My friend Abid was playing volleyball near his home in the evening once, when he was called in to the police station. Abid told them that he hadn’t been at any protests. But the cops insisted, and made him roll up the legs of his track pants. And there they were, the pellet marks on his calves. — Srinagar / May 2016
Every photograph is a self-portrait, I’ve read.
Maybe that’s why I don’t find myself in pictures of busy, crowded places, but in quieter, more isolated spots. Those give me the most satisfaction. And I like to shoot individuals, just one figure against a background, a reflection of their loneliness.
I’m never in a hurry to take pictures, but just happy to understand what is going on.
I would love to shoot in Old Delhi, for example, or Varanasi. But it takes time to get familiar with the flow of a place. You need to understand how a city unfolds.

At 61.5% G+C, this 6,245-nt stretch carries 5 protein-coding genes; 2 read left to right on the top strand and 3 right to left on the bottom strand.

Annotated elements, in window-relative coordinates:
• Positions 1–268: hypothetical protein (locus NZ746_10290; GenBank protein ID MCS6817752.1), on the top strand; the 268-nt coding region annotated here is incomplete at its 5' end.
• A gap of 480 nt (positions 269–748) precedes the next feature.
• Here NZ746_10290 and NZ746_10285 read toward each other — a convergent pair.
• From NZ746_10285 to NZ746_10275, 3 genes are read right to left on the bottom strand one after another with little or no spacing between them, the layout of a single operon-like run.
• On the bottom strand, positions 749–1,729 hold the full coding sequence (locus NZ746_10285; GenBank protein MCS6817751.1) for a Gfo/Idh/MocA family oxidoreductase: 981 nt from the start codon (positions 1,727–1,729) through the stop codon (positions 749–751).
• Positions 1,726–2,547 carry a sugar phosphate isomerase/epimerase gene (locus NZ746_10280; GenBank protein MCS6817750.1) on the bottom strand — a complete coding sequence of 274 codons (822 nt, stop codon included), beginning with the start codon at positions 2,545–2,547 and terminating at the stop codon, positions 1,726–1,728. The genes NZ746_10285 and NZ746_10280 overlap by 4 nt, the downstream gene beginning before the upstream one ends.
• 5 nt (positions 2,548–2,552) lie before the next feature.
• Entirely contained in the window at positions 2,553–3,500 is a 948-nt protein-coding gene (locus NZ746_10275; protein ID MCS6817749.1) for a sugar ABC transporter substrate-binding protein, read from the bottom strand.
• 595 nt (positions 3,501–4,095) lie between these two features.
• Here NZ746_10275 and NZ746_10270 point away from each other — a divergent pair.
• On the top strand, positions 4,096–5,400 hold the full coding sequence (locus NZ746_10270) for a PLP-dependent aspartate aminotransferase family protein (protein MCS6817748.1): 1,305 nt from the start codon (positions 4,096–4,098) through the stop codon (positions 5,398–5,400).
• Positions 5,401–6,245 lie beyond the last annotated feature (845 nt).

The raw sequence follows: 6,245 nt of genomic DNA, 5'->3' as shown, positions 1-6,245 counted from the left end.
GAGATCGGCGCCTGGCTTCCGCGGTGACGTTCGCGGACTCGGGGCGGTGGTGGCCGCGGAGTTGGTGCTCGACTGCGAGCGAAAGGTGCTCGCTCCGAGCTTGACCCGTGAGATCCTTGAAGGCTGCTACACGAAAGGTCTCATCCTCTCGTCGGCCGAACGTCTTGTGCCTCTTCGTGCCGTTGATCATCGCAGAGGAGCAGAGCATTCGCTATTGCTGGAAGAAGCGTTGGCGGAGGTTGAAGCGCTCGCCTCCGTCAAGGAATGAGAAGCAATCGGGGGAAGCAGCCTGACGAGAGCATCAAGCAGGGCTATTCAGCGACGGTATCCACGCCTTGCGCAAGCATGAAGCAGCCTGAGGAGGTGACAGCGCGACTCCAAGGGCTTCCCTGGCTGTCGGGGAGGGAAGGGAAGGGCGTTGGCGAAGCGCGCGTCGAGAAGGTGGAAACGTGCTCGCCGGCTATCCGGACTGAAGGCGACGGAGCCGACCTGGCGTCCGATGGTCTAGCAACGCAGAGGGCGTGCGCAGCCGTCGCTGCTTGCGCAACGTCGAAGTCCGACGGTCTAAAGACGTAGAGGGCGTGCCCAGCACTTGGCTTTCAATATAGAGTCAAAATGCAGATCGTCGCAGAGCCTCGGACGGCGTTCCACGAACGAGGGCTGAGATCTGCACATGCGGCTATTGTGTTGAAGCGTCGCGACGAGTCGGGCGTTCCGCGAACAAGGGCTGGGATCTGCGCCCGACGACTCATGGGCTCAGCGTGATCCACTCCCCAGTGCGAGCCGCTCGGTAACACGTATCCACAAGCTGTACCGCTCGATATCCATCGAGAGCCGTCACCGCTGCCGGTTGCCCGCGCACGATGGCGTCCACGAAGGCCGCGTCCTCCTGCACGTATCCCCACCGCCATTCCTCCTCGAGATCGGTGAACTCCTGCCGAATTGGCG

You have to accept what is around you, and then try and make pictures. That’s what I try to do. (But you have to start in the morning because things get messy in the day…)
Would I like to be invisible? Well, I’ve been taking a lot of pictures on my smartphone recently. It’s made me realise the beauty of imperfection in photography. Sharpness is overrated, and I don’t like photos that are too sharp, or too perfect in terms of ‘dynamic range’. Nor do I like photos that are cropped perfectly.
Real life and the streets are not perfect. It’s the imperfect edges of a photograph that gives it ‘realness’. — Srinagar / October 2016